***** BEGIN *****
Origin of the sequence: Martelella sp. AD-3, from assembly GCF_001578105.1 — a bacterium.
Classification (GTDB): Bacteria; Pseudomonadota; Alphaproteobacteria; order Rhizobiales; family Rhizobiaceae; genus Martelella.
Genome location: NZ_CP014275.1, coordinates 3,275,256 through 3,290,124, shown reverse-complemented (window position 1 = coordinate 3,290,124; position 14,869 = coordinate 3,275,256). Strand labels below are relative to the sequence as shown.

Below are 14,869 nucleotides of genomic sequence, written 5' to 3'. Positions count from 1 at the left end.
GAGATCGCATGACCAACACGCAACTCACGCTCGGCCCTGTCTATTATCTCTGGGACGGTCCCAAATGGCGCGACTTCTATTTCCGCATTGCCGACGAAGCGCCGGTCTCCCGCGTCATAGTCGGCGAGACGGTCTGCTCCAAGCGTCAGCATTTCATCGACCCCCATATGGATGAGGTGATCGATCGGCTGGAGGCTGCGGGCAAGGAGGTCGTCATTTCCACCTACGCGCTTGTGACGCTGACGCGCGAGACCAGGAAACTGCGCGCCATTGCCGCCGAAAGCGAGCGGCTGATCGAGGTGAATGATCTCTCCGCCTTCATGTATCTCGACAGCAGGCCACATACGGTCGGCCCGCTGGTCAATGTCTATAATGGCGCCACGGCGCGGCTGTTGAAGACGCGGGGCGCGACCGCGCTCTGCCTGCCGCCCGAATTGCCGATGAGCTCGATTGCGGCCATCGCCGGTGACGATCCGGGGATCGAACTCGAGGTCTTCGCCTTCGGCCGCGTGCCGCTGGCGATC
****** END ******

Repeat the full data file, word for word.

Origin of the sequence: Martelella sp. AD-3, from assembly GCF_001578105.1 — a bacterium.
Classification (GTDB): Bacteria; Pseudomonadota; Alphaproteobacteria; order Rhizobiales; family Rhizobiaceae; genus Martelella.
Genome location: NZ_CP014275.1, coordinates 3,275,256 through 3,290,124, shown reverse-complemented (window position 1 = coordinate 3,290,124; position 14,869 = coordinate 3,275,256). Strand labels below are relative to the sequence as shown.

Below are 14,869 nucleotides of genomic sequence, written 5' to 3'. Positions count from 1 at the left end.
GAGATCGCATGACCAACACGCAACTCACGCTCGGCCCTGTCTATTATCTCTGGGACGGTCCCAAATGGCGCGACTTCTATTTCCGCATTGCCGACGAAGCGCCGGTCTCCCGCGTCATAGTCGGCGAGACGGTCTGCTCCAAGCGTCAGCATTTCATCGACCCCCATATGGATGAGGTGATCGATCGGCTGGAGGCTGCGGGCAAGGAGGTCGTCATTTCCACCTACGCGCTTGTGACGCTGACGCGCGAGACCAGGAAACTGCGCGCCATTGCCGCCGAAAGCGAGCGGCTGATCGAGGTGAATGATCTCTCCGCCTTCATGTATCTCGACAGCAGGCCACATACGGTCGGCCCGCTGGTCAATGTCTATAATGGCGCCACGGCGCGGCTGTTGAAGACGCGGGGCGCGACCGCGCTCTGCCTGCCGCCCGAATTGCCGATGAGCTCGATTGCGGCCATCGCCGGTGACGATCCGGGGATCGAACTCGAGGTCTTCGCCTTCGGCCGCGTGCCGCTGGCGATC